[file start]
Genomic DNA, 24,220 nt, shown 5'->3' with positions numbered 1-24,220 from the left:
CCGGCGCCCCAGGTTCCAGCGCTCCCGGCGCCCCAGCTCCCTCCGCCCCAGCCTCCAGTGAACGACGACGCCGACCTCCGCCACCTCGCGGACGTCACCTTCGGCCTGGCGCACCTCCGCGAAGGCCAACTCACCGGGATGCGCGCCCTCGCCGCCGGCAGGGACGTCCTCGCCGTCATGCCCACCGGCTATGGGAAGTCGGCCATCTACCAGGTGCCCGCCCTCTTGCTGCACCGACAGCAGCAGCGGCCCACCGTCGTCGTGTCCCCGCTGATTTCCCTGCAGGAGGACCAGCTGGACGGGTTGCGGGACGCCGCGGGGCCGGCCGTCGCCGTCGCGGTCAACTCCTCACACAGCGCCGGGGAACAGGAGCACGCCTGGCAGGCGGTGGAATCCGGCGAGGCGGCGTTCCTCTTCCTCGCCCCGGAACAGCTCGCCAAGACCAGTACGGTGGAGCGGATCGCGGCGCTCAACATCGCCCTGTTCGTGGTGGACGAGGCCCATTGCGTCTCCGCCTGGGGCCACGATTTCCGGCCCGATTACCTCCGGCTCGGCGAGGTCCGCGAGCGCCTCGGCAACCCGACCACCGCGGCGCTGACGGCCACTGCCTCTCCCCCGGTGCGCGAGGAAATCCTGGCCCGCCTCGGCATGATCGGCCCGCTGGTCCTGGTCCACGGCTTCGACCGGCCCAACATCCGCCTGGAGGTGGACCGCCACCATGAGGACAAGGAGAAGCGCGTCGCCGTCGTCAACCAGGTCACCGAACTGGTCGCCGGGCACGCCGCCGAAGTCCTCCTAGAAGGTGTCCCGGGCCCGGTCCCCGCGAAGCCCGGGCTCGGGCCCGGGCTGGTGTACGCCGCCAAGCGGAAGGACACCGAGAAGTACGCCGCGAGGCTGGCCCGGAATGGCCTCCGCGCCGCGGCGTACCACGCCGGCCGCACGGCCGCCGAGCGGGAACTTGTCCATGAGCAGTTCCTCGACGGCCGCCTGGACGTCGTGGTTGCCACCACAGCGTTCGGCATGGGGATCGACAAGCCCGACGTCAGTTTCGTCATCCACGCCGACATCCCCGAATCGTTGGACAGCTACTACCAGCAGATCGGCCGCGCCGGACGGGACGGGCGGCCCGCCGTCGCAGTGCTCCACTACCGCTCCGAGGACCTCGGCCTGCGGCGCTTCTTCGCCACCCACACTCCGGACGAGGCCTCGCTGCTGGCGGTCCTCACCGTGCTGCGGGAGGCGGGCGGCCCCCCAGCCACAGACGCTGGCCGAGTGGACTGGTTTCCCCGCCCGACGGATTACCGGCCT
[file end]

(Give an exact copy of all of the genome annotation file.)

Genomic DNA, 24,220 nt, shown 5'->3' with positions numbered 1-24,220 from the left:
CCGGCGCCCCAGGTTCCAGCGCTCCCGGCGCCCCAGCTCCCTCCGCCCCAGCCTCCAGTGAACGACGACGCCGACCTCCGCCACCTCGCGGACGTCACCTTCGGCCTGGCGCACCTCCGCGAAGGCCAACTCACCGGGATGCGCGCCCTCGCCGCCGGCAGGGACGTCCTCGCCGTCATGCCCACCGGCTATGGGAAGTCGGCCATCTACCAGGTGCCCGCCCTCTTGCTGCACCGACAGCAGCAGCGGCCCACCGTCGTCGTGTCCCCGCTGATTTCCCTGCAGGAGGACCAGCTGGACGGGTTGCGGGACGCCGCGGGGCCGGCCGTCGCCGTCGCGGTCAACTCCTCACACAGCGCCGGGGAACAGGAGCACGCCTGGCAGGCGGTGGAATCCGGCGAGGCGGCGTTCCTCTTCCTCGCCCCGGAACAGCTCGCCAAGACCAGTACGGTGGAGCGGATCGCGGCGCTCAACATCGCCCTGTTCGTGGTGGACGAGGCCCATTGCGTCTCCGCCTGGGGCCACGATTTCCGGCCCGATTACCTCCGGCTCGGCGAGGTCCGCGAGCGCCTCGGCAACCCGACCACCGCGGCGCTGACGGCCACTGCCTCTCCCCCGGTGCGCGAGGAAATCCTGGCCCGCCTCGGCATGATCGGCCCGCTGGTCCTGGTCCACGGCTTCGACCGGCCCAACATCCGCCTGGAGGTGGACCGCCACCATGAGGACAAGGAGAAGCGCGTCGCCGTCGTCAACCAGGTCACCGAACTGGTCGCCGGGCACGCCGCCGAAGTCCTCCTAGAAGGTGTCCCGGGCCCGGTCCCCGCGAAGCCCGGGCTCGGGCCCGGGCTGGTGTACGCCGCCAAGCGGAAGGACACCGAGAAGTACGCCGCGAGGCTGGCCCGGAATGGCCTCCGCGCCGCGGCGTACCACGCCGGCCGCACGGCCGCCGAGCGGGAACTTGTCCATGAGCAGTTCCTCGACGGCCGCCTGGACGTCGTGGTTGCCACCACAGCGTTCGGCATGGGGATCGACAAGCCCGACGTCAGTTTCGTCATCCACGCCGACATCCCCGAATCGTTGGACAGCTACTACCAGCAGATCGGCCGCGCCGGACGGGACGGGCGGCCCGCCGTCGCAGTGCTCCACTACCGCTCCGAGGACCTCGGCCTGCGGCGCTTCTTCGCCACCCACACTCCGGACGAGGCCTCGCTGCTGGCGGTCCTCACCGTGCTGCGGGAGGCGGGCGGCCCCCCAGCCACAGACGCTGGCCGAGTGGACTGGTTTCCCCGCCCGACGGATTACCGGCCT